“Killer is dead…”
These three words, whispered across the airwaves before the latest victim’s head has even stopped rolling on the tarmac, indicate that another violent criminal is no more, and that once again, consummate professional killer, Mondo Zappa, has successfully completed his contract.
It’s fair to say that the world of Grasshopper Manufacturer’s Killer is Dead is far from stereotypical. It straddles the jagged fence between Shadow of the Damned’s grotesque underworld and No More Heroes’ dark near-future, with more than a smattering of demon-infested Manga, circa the mid-nineties, staining its striking, cel-shaded visuals. It’s a world where twisted murderers are hunted to their deaths by cybernetically-enhanced Executioners beholden only to the State, and monsters – both human and otherwise – are slain without compassion.
Coming from the mind of Creative Director Suda 51, the (possibly insane) fellow behind Lollipop Chainsaw, Killer 7 and Shadows of the Damned, Killer is Dead was always going to be, well, weird – and it certainly hasn’t disappointed. An episodic 3rd Person action game, it sees you taking on the role of super smooth assassin Mondo to hunt down ruthless killers with extreme prejudice. The preview code I played through was deliberately ambiguous, revealing little of the overall story and presenting only snippets of several seemingly-random episodes as well as one of the much-discussed “Gigolo Missions”, which we’ll come to shortly. But first of all: the gameplay.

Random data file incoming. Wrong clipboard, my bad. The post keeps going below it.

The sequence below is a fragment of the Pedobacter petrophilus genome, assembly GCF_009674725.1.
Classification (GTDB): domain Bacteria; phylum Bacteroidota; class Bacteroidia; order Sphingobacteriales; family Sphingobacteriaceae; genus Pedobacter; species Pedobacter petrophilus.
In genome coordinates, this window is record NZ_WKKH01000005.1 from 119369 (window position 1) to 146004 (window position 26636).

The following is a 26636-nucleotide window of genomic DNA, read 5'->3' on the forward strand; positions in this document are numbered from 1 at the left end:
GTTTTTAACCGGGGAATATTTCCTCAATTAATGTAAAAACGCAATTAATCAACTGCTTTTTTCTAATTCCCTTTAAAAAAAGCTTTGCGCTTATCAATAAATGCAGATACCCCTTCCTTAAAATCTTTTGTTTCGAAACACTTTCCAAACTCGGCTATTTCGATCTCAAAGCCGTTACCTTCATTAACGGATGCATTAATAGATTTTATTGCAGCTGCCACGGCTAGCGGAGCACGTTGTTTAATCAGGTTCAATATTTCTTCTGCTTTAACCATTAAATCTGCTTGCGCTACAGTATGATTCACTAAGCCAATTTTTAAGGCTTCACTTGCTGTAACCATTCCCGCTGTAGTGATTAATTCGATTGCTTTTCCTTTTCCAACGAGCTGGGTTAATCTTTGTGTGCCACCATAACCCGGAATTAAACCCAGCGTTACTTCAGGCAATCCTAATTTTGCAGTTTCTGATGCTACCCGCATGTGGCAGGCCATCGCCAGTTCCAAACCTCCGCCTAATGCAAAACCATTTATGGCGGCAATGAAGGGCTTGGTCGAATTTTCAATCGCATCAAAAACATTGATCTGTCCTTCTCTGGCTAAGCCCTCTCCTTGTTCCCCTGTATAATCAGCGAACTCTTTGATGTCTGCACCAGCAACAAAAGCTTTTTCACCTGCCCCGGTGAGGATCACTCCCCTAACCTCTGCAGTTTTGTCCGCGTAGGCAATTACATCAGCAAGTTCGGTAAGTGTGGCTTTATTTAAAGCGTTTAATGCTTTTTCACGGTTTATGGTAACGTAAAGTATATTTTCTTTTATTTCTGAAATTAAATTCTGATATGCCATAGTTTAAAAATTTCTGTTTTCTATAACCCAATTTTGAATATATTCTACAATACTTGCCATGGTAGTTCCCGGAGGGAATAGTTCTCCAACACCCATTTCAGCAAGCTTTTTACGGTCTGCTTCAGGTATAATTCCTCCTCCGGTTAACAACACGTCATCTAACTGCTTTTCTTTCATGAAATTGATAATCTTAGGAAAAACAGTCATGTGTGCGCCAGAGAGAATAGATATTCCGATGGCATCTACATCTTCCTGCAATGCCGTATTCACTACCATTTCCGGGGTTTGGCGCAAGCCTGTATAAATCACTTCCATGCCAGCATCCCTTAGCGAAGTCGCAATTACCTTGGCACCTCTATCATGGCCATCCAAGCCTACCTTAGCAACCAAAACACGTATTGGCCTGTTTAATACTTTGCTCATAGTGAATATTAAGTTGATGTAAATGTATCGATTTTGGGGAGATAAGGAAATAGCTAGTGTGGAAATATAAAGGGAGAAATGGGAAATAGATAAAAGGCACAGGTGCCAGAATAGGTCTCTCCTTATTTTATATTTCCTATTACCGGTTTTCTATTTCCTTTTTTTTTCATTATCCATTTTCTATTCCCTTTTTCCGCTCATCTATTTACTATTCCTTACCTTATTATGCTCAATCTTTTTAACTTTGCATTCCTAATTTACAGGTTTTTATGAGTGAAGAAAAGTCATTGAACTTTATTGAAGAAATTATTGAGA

It might be daft to say that Killer is Dead is Suda 51 through and through, given how greatly each of his games differ from one another, but there’s something quintessentially mental about Mondo’s tale that screams Grasshopper Manufacture. It might not even be unfair to say that Killer is Dead is an acquired taste – and some will find it repulsive, maybe even sickening, at times.
There are said to be thirteen episodes in total, and I got my hands on bite-sized chunks of five of them, as well as a bonus mission that involved fighting my way through a big pile of enemies to reach a Bonsai tree. I’m not sure why, or if it even matters, but it was frenetic and a lot of fun. Combat is prevalent, and while none of Mondo’s skills were available to unlock or upgrade, there was a decent selection to skim through, hinting at a fairly malleable experience in the final game.